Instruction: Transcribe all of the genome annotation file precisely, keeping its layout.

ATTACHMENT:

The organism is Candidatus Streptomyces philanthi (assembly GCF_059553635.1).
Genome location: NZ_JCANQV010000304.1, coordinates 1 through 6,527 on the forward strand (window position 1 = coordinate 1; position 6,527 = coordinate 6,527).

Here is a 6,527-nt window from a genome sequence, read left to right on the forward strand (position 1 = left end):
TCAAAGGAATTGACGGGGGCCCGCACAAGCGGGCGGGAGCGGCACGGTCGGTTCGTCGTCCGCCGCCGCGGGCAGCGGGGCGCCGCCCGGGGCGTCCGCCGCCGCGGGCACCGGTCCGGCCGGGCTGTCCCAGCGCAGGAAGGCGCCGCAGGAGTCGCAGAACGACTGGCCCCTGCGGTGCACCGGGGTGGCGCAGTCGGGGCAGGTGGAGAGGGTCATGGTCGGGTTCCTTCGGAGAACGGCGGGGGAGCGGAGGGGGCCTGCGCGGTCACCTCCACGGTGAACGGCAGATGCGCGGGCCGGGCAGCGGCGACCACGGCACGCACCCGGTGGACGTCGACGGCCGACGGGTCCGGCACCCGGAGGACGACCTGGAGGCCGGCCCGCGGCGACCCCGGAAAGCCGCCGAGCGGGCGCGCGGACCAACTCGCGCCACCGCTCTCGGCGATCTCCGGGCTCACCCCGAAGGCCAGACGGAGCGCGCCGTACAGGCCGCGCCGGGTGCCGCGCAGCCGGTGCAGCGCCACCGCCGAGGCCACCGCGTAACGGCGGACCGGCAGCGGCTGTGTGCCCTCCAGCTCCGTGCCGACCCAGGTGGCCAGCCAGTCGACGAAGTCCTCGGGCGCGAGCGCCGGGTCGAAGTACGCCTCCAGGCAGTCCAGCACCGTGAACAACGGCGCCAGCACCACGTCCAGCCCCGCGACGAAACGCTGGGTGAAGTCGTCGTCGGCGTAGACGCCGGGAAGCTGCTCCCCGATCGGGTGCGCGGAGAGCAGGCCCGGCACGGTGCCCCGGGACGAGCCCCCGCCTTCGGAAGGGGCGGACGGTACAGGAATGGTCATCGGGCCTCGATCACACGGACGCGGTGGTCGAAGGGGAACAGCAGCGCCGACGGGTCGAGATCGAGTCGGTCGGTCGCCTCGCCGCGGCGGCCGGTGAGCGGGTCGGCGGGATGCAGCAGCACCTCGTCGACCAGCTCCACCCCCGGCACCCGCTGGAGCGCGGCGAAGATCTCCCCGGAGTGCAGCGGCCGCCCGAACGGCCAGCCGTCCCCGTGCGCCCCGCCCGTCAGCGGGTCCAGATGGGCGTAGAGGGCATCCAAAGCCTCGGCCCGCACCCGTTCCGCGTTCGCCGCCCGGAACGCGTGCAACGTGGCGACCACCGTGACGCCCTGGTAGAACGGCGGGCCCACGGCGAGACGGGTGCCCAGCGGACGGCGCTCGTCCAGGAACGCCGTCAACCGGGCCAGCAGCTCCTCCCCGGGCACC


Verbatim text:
The organism is Candidatus Streptomyces philanthi (assembly GCF_059553635.1).
Genome location: NZ_JCANQV010000304.1, coordinates 1 through 6,527 on the forward strand (window position 1 = coordinate 1; position 6,527 = coordinate 6,527).

Here is a 6,527-nt window from a genome sequence, read left to right on the forward strand (position 1 = left end):
TCAAAGGAATTGACGGGGGCCCGCACAAGCGGGCGGGAGCGGCACGGTCGGTTCGTCGTCCGCCGCCGCGGGCAGCGGGGCGCCGCCCGGGGCGTCCGCCGCCGCGGGCACCGGTCCGGCCGGGCTGTCCCAGCGCAGGAAGGCGCCGCAGGAGTCGCAGAACGACTGGCCCCTGCGGTGCACCGGGGTGGCGCAGTCGGGGCAGGTGGAGAGGGTCATGGTCGGGTTCCTTCGGAGAACGGCGGGGGAGCGGAGGGGGCCTGCGCGGTCACCTCCACGGTGAACGGCAGATGCGCGGGCCGGGCAGCGGCGACCACGGCACGCACCCGGTGGACGTCGACGGCCGACGGGTCCGGCACCCGGAGGACGACCTGGAGGCCGGCCCGCGGCGACCCCGGAAAGCCGCCGAGCGGGCGCGCGGACCAACTCGCGCCACCGCTCTCGGCGATCTCCGGGCTCACCCCGAAGGCCAGACGGAGCGCGCCGTACAGGCCGCGCCGGGTGCCGCGCAGCCGGTGCAGCGCCACCGCCGAGGCCACCGCGTAACGGCGGACCGGCAGCGGCTGTGTGCCCTCCAGCTCCGTGCCGACCCAGGTGGCCAGCCAGTCGACGAAGTCCTCGGGCGCGAGCGCCGGGTCGAAGTACGCCTCCAGGCAGTCCAGCACCGTGAACAACGGCGCCAGCACCACGTCCAGCCCCGCGACGAAACGCTGGGTGAAGTCGTCGTCGGCGTAGACGCCGGGAAGCTGCTCCCCGATCGGGTGCGCGGAGAGCAGGCCCGGCACGGTGCCCCGGGACGAGCCCCCGCCTTCGGAAGGGGCGGACGGTACAGGAATGGTCATCGGGCCTCGATCACACGGACGCGGTGGTCGAAGGGGAACAGCAGCGCCGACGGGTCGAGATCGAGTCGGTCGGTCGCCTCGCCGCGGCGGCCGGTGAGCGGGTCGGCGGGATGCAGCAGCACCTCGTCGACCAGCTCCACCCCCGGCACCCGCTGGAGCGCGGCGAAGATCTCCCCGGAGTGCAGCGGCCGCCCGAACGGCCAGCCGTCCCCGTGCGCCCCGCCCGTCAGCGGGTCCAGATGGGCGTAGAGGGCATCCAAAGCCTCGGCCCGCACCCGTTCCGCGTTCGCCGCCCGGAACGCGTGCAACGTGGCGACCACCGTGACGCCCTGGTAGAACGGCGGGCCCACGGCGAGACGGGTGCCCAGCGGACGGCGCTCGTCCAGGAACGCCGTCAACCGGGCCAGCAGCTCCTCCCCGGGCACC